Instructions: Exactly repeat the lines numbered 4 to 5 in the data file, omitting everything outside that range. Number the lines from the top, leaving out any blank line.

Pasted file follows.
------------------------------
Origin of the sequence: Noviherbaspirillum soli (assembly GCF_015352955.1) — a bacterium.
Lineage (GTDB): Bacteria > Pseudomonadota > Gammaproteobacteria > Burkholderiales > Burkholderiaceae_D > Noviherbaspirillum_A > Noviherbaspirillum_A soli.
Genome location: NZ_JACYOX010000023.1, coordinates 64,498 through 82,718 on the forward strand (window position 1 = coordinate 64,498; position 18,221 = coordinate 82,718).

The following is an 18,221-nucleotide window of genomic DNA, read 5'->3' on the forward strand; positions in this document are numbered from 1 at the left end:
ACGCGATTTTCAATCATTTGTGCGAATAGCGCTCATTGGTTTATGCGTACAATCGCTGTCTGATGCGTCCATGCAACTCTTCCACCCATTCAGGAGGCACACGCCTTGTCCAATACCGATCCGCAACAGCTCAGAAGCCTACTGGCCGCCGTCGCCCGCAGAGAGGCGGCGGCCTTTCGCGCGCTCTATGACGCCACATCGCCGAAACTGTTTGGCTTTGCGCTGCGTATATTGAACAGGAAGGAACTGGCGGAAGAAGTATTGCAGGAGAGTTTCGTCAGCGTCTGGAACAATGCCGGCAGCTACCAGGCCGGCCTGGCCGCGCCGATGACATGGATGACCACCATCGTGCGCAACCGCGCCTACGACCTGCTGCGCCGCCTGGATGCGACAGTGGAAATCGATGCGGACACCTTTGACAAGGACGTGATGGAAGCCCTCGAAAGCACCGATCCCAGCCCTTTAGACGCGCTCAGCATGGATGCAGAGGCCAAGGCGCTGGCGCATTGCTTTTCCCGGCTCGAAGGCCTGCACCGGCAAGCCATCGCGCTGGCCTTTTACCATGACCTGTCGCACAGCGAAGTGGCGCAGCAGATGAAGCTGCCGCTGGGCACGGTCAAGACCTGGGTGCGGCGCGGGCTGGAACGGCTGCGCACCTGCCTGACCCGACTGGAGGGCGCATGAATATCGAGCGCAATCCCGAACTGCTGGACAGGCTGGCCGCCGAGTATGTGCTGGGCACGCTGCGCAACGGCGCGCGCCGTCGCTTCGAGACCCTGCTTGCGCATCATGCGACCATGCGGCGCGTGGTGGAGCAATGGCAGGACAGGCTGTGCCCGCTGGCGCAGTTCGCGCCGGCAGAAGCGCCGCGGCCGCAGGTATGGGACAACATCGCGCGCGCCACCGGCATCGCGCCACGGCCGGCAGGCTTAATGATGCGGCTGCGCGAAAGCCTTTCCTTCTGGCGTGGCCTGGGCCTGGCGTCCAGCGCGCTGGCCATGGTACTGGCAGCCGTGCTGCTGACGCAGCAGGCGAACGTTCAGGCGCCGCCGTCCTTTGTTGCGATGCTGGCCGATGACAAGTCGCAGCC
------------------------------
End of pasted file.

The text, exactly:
The following is an 18,221-nucleotide window of genomic DNA, read 5'->3' on the forward strand; positions in this document are numbered from 1 at the left end:
ACGCGATTTTCAATCATTTGTGCGAATAGCGCTCATTGGTTTATGCGTACAATCGCTGTCTGATGCGTCCATGCAACTCTTCCACCCATTCAGGAGGCACACGCCTTGTCCAATACCGATCCGCAACAGCTCAGAAGCCTACTGGCCGCCGTCGCCCGCAGAGAGGCGGCGGCCTTTCGCGCGCTCTATGACGCCACATCGCCGAAACTGTTTGGCTTTGCGCTGCGTATATTGAACAGGAAGGAACTGGCGGAAGAAGTATTGCAGGAGAGTTTCGTCAGCGTCTGGAACAATGCCGGCAGCTACCAGGCCGGCCTGGCCGCGCCGATGACATGGATGACCACCATCGTGCGCAACCGCGCCTACGACCTGCTGCGCCGCCTGGATGCGACAGTGGAAATCGATGCGGACACCTTTGACAAGGACGTGATGGAAGCCCTCGAAAGCACCGATCCCAGCCCTTTAGACGCGCTCAGCATGGATGCAGAGGCCAAGGCGCTGGCGCATTGCTTTTCCCGGCTCGAAGGCCTGCACCGGCAAGCCATCGCGCTGGCCTTTTACCATGACCTGTCGCACAGCGAAGTGGCGCAGCAGATGAAGCTGCCGCTGGGCACGGTCAAGACCTGGGTGCGGCGCGGGCTGGAACGGCTGCGCACCTGCCTGACCCGACTGGAGGGCGCATGAATATCGAGCGCAATCCCGAACTGCTGGACAGGCTGGCCGCCGAGTATGTGCTGGGCACGCTGCGCAACGGCGCGCGCCGTCGCTTCGAGACCCTGCTTGCGCATCATGCGACCATGCGGCGCGTGGTGGAGCAATGGCAGGACAGGCTGTGCCCGCTGGCGCAGTTCGCGCCGGCAGAAGCGCCGCGGCCGCAGGTATGGGACAACATCGCGCGCGCCACCGGCATCGCGCCACGGCCGGCAGGCTTAATGATGCGGCTGCGCGAAAGCCTTTCCTTCTGGCGTGGCCTGGGCCTGGCGTCCAGCGCGCTGGCCATGGTACTGGCAGCCGTGCTGCTGACGCAGCAGGCGAACGTTCAGGCGCCGCCGTCCTTTGTTGCGATGCTGGCCGATGACAAGTCGCAGCC